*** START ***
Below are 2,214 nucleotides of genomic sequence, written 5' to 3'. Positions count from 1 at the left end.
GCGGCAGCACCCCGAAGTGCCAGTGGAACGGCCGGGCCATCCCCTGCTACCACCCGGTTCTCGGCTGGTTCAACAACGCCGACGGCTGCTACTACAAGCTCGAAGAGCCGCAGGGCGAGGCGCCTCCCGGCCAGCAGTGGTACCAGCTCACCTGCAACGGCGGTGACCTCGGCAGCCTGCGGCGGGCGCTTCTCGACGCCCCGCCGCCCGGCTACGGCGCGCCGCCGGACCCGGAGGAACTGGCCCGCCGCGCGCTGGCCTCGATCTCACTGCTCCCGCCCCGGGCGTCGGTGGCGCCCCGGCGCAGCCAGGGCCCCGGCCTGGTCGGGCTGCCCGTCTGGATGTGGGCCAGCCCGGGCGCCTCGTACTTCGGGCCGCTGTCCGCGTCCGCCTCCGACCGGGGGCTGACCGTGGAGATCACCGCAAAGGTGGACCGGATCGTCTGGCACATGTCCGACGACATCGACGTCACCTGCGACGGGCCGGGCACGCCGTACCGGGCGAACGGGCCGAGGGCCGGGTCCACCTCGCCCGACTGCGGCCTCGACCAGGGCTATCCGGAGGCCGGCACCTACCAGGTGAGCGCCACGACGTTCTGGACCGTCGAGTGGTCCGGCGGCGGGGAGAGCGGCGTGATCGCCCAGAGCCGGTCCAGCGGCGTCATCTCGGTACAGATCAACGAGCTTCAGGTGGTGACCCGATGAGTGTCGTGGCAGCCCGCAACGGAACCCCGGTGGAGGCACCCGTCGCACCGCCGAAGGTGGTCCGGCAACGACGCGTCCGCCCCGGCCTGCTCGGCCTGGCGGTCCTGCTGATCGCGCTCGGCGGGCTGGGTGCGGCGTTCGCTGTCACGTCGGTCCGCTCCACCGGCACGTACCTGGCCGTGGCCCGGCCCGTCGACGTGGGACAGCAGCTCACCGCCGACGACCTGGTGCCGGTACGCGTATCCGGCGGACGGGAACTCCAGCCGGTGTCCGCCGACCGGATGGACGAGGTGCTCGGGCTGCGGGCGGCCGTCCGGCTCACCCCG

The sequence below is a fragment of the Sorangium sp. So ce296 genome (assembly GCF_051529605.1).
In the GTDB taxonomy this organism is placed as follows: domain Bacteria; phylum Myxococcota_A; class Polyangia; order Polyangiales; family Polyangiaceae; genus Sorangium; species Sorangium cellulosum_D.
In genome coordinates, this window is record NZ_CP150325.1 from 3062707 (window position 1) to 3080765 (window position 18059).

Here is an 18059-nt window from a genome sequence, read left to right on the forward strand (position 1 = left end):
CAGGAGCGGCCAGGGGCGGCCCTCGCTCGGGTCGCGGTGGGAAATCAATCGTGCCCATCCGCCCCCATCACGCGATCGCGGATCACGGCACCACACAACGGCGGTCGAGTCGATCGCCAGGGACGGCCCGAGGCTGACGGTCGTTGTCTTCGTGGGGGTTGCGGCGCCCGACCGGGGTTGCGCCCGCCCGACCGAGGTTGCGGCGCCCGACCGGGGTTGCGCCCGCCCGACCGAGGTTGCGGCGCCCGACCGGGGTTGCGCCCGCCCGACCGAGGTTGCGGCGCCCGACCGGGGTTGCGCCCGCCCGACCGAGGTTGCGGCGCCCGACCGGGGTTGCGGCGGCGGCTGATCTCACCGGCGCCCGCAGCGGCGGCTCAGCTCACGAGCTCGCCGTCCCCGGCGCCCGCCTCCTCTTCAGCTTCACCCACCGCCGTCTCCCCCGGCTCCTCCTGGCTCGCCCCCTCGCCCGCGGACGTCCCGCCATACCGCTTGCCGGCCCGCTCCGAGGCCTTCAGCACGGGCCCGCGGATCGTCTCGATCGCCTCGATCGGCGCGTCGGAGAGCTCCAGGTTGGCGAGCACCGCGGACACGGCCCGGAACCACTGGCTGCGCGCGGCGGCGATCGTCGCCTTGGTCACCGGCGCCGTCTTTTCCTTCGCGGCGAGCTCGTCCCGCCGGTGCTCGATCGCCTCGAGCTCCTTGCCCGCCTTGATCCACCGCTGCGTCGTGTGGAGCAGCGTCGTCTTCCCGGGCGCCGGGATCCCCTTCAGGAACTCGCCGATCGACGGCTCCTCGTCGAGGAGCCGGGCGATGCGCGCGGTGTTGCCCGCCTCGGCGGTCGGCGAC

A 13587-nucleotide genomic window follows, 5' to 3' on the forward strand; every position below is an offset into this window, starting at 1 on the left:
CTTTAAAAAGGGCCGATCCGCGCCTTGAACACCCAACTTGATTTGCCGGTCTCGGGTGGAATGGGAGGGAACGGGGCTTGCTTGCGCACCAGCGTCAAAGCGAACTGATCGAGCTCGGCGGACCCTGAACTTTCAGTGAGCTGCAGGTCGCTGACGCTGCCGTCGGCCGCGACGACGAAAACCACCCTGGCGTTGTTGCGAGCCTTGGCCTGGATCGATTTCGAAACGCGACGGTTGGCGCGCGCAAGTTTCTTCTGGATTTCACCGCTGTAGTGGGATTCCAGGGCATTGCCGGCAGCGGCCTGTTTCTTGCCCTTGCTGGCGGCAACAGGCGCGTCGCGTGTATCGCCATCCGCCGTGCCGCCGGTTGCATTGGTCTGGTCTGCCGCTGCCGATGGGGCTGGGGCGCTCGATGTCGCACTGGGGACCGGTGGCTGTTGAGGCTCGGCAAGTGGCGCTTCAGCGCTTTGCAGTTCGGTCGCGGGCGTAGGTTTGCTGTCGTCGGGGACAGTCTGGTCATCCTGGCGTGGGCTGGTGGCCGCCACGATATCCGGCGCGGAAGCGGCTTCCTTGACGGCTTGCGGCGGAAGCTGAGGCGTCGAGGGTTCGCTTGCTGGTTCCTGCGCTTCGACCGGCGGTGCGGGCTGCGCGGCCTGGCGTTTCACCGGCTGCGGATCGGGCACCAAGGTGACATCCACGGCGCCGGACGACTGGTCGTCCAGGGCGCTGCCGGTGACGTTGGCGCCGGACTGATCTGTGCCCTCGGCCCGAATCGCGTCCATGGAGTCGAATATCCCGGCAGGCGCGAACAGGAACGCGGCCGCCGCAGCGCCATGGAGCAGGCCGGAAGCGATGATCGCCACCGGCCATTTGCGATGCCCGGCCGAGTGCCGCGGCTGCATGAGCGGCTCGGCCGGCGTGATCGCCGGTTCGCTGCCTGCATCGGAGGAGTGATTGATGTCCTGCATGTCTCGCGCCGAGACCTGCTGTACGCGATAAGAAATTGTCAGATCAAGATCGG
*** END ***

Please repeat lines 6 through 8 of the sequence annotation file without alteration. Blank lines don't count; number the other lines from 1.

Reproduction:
Here is an 18059-nt window from a genome sequence, read left to right on the forward strand (position 1 = left end):
CAGGAGCGGCCAGGGGCGGCCCTCGCTCGGGTCGCGGTGGGAAATCAATCGTGCCCATCCGCCCCCATCACGCGATCGCGGATCACGGCACCACACAACGGCGGTCGAGTCGATCGCCAGGGACGGCCCGAGGCTGACGGTCGTTGTCTTCGTGGGGGTTGCGGCGCCCGACCGGGGTTGCGCCCGCCCGACCGAGGTTGCGGCGCCCGACCGGGGTTGCGCCCGCCCGACCGAGGTTGCGGCGCCCGACCGGGGTTGCGCCCGCCCGACCGAGGTTGCGGCGCCCGACCGGGGTTGCGCCCGCCCGACCGAGGTTGCGGCGCCCGACCGGGGTTGCGGCGGCGGCTGATCTCACCGGCGCCCGCAGCGGCGGCTCAGCTCACGAGCTCGCCGTCCCCGGCGCCCGCCTCCTCTTCAGCTTCACCCACCGCCGTCTCCCCCGGCTCCTCCTGGCTCGCCCCCTCGCCCGCGGACGTCCCGCCATACCGCTTGCCGGCCCGCTCCGAGGCCTTCAGCACGGGCCCGCGGATCGTCTCGATCGCCTCGATCGGCGCGTCGGAGAGCTCCAGGTTGGCGAGCACCGCGGACACGGCCCGGAACCACTGGCTGCGCGCGGCGGCGATCGTCGCCTTGGTCACCGGCGCCGTCTTTTCCTTCGCGGCGAGCTCGTCCCGCCGGTGCTCGATCGCCTCGAGCTCCTTGCCCGCCTTGATCCACCGCTGCGTCGTGTGGAGCAGCGTCGTCTTCCCGGGCGCCGGGATCCCCTTCAGGAACTCGCCGATCGACGGCTCCTCGTCGAGGAGCCGGGCGATGCGCGCGGTGTTGCCCGCCTCGGCGGTCGGCGAC

A 13587-nucleotide genomic window follows, 5' to 3' on the forward strand; every position below is an offset into this window, starting at 1 on the left: